British versions encompassed four trim levels; GL, GS, GLS and range topping GSX. The base (Gardening Leave?) model was equipped with power steering, central locking and a protective grille for that coupé window. You also had height adjustment for the driver’s seat, steering column and headlights, but winding the windows required manual labour. Seat material was vinyl; conducive to gardening dungarees, adhering once the mercury rises. Wheels were steel and but 14” in diameter.
The GS came replete with fabric seats, along with electric windows and mirror operation and a Clarion radio/CD player. Outside, the wheels were now alloy. For a few shekels more, the GLS added a garnish of side mouldings, wheel arch extensions and a two-tone paint job. Whether liked or not, the head gardener GSX sported 15” alloys, those trellis aping stainless steel sill rails and styling bars. The roof had grown lights, handy for those nocturnal aspidistra tending sessions. Bodysides now sported the tiger decals in silver or black.
A wholehearted, workmanlike aspect proffered, both inside and out. Trim fell under the enduring category. A Jumbuck stayed dent-free just as nettles lose their summer sting.
Now, we must turn away from the gardening analogies and unfurl the Jumbuck’s safety characteristics – or lack of them. Keeping costs low meant several features the typical European car buyer would expect were missing, anti-lock brakes and airbags being two such omissions. Seat belt pre-tensioners? ESC? Child seats? The home market neither expected nor reported on such technical matters. When the Australians, an important market for Proton, took up the safety mantle, the results were far from impressive – a solitary star. Not mincing words as would a rotavator, the 2008 ANCAP test found the Jumbuck wanting in all areas.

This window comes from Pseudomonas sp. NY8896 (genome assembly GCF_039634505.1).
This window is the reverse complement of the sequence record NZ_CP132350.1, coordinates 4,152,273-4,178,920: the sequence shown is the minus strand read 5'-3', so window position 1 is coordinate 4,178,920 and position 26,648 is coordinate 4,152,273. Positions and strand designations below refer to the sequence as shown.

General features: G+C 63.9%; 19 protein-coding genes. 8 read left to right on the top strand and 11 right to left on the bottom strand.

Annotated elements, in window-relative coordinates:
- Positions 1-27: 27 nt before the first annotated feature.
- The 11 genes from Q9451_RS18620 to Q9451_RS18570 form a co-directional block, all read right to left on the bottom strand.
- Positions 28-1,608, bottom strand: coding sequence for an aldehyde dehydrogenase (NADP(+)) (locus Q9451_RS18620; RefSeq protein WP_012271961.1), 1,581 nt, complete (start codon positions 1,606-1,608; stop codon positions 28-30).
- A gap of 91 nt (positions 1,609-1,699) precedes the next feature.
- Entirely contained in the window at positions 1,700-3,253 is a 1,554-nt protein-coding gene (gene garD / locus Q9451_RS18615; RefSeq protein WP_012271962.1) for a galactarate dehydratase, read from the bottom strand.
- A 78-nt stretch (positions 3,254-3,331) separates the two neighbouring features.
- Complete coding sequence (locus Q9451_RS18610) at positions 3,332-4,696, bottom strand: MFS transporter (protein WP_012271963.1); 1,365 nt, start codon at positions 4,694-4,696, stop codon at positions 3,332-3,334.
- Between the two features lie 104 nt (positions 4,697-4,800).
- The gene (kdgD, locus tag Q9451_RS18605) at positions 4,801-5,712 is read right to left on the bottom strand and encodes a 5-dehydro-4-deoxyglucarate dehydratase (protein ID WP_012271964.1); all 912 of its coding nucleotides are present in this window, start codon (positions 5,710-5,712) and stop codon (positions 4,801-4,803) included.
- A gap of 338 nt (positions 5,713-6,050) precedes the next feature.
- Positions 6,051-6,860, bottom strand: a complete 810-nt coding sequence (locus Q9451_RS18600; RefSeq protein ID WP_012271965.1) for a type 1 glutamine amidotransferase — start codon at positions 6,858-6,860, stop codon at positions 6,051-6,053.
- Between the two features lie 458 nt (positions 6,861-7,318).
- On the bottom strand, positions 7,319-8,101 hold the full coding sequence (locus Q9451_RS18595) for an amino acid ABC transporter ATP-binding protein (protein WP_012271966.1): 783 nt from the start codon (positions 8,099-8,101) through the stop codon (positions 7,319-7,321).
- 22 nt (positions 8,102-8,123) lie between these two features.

In Australia, the name Jumbuck lends itself to a male sheep. This ram may appear a little unkempt but tough, undemanding and enduring. The pick-up may share the name, but little else. Out of a possible 37 marks, the Jumbuck somehow scored 7.39/16 for side impact protection and just 1/16 for frontal impact. Five bonus points were not troubled. A typically forthright Antipodean perspective showing both sides can be viewed here.
Considering the Jumbuck was available and sold reasonably well for over five years before the test can be read many ways. Safety lobbying forced Proton Cars Australia to swiftly remove the vehicle from sale soon afterwards. The only Proton undergoing the European NCAP test was the Impian, faring a hint better than its pick-up stablemate. Foolhardy the gardener thinking safety no longer sells. The mainly Japanese rivals consistently scoring at least 4/5, if not blossoming fully.
Even thrifty Brits bought just 1,700 over the car’s full growth period, the Proton Jumbuck possessing nothing of the cachet of those larger rivals. Yet around 700 remain, a dozen and more years since production ended upon the compost heap. Seeing three almost at once must be worth recording, surely? At the time of writing, Autotrader had none for sale. A comparable 2002 Wira will relieve you of around £600. Other wheeled horticultural delights are available. Such as a wheelbarrow.
Placed now on permanent gardening leave, the Jumbuck is the dandelion of the industry; liked by few, loathed by many, yet somehow managing to stick around.
Data Sources: ancap.co.au/ howmanyleft.co.uk/ and the street a mile from home.